Depending on your school, whether you decide to pursue a Bachelor of Arts degree, a Bachelor of Science degree, or a Bachelor of Fine Arts degree will help determine how many courses you will be required to take in different subject areas or categories. All degrees will require a significant number of credit hours that satisfy requirements for your selected major, and some schools require certain core courses in math, writing, and other general education areas. You may need to take courses across a wide range of subject areas to satisfy your school’s requirements in order to receive a broad education. And depending on your major, you may need to follow a prescribed schedule of courses taken in a specific order. You may also choose to declare a double major (which may increase the number of credit hours and time required to complete your degree, depending on the courses required by the second major) or a minor concentration. Declaring a minor is very useful when your chosen major offers several concentrations or branches of study. The minor will allow you to select one for more detailed study or specialization. Alternatively, some students treat the minor almost as a double major, giving them broader exposure to a very different subject area than their selected major, and giving them an even broader exposure to different areas of interest.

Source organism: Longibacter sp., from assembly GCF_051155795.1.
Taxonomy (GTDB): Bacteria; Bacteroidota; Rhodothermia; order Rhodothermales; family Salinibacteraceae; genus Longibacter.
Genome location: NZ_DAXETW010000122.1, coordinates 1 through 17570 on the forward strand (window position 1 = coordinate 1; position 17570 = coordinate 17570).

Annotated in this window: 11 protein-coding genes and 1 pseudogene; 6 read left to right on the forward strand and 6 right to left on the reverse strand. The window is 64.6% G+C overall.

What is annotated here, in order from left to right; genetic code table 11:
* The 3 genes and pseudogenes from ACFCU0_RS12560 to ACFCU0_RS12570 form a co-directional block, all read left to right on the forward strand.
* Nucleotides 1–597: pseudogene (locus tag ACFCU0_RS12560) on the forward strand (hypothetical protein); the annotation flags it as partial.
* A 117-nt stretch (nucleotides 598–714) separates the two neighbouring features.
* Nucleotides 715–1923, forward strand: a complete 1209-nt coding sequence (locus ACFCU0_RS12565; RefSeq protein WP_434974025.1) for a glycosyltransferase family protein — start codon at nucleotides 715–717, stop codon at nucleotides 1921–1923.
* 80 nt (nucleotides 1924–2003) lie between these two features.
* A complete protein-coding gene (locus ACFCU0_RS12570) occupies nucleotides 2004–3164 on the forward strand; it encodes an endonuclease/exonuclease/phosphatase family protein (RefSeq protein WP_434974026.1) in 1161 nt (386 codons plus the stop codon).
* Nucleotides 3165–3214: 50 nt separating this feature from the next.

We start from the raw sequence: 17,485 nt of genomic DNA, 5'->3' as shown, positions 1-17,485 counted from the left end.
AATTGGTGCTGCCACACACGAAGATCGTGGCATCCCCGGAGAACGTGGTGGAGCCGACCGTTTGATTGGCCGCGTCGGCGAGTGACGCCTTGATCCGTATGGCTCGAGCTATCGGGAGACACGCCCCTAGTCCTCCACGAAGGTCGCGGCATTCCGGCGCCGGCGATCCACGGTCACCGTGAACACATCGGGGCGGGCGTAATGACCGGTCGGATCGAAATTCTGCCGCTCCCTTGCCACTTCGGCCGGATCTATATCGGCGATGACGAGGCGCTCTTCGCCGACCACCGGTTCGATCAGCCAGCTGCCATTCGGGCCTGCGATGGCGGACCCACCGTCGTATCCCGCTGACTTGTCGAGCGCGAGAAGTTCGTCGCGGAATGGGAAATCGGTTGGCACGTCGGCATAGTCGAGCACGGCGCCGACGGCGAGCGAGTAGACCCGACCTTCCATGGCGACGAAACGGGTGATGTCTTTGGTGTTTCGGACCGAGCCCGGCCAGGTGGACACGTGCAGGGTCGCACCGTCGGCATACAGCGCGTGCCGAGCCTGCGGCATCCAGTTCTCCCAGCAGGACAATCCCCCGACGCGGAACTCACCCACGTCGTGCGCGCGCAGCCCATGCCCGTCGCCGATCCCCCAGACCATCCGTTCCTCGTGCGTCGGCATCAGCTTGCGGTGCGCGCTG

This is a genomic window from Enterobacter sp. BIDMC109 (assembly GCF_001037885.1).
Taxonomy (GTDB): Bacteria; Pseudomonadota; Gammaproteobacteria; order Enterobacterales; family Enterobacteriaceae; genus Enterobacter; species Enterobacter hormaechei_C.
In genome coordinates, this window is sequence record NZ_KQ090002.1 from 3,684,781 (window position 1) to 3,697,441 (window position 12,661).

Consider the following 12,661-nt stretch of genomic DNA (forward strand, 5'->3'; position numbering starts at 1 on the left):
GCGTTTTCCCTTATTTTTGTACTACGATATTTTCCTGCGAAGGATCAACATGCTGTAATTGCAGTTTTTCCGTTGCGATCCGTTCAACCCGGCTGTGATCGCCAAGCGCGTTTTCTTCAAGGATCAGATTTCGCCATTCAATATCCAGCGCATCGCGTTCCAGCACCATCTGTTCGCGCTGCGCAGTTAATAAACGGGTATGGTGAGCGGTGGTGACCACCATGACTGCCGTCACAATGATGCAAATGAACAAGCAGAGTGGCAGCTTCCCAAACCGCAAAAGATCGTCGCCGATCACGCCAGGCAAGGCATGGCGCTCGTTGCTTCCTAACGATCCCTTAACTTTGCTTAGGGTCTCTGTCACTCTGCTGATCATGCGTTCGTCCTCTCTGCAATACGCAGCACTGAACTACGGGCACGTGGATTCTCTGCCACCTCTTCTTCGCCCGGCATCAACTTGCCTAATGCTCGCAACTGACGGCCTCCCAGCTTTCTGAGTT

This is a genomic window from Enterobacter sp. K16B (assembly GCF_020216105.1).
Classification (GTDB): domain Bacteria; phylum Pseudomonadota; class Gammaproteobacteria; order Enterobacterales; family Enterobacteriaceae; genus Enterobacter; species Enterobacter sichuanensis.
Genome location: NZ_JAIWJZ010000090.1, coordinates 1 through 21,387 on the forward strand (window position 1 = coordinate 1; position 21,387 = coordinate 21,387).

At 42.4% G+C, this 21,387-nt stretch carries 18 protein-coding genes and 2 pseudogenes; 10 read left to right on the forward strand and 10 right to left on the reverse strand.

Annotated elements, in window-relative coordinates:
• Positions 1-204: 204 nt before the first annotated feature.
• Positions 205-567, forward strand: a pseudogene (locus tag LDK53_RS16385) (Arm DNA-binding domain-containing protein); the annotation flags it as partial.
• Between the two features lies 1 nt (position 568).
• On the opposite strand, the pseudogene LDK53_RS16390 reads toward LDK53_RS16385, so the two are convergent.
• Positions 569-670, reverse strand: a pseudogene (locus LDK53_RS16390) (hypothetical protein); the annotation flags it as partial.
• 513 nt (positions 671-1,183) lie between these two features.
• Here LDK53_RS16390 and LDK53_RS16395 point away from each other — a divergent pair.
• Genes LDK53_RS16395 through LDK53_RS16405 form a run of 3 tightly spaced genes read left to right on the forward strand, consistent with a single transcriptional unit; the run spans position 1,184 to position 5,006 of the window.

Specialized Bachelor’s Degrees

Depending on your chosen career path, you may need to satisfy certain academic requirements in your Bachelor’s Degree course load in order to apply for certification or licensure by your state or by your field’s federal governing body. Some programs this applies to include economics, nursing, medicine, accounting, and teaching. In addition, some graduate programs will require that certain prerequisite courses are taken before you can begin a Master’s or Doctoral course of study. These requirements vary from state to state and from one school to another. It is important to check with your state licensing or certification offices or boards or with an admissions counselor at your university if you intend to pursue graduate studies to be certain that you are fulfilling all required courses for certification, licensure, or acceptance to a specific Master’s Degree or Doctoral Degree program. Remember that it will save you time and money if you take any prerequisite courses for your certification, license, or graduate program while you are an undergraduate rather than having to take (and pay for) supplemental coursework later on.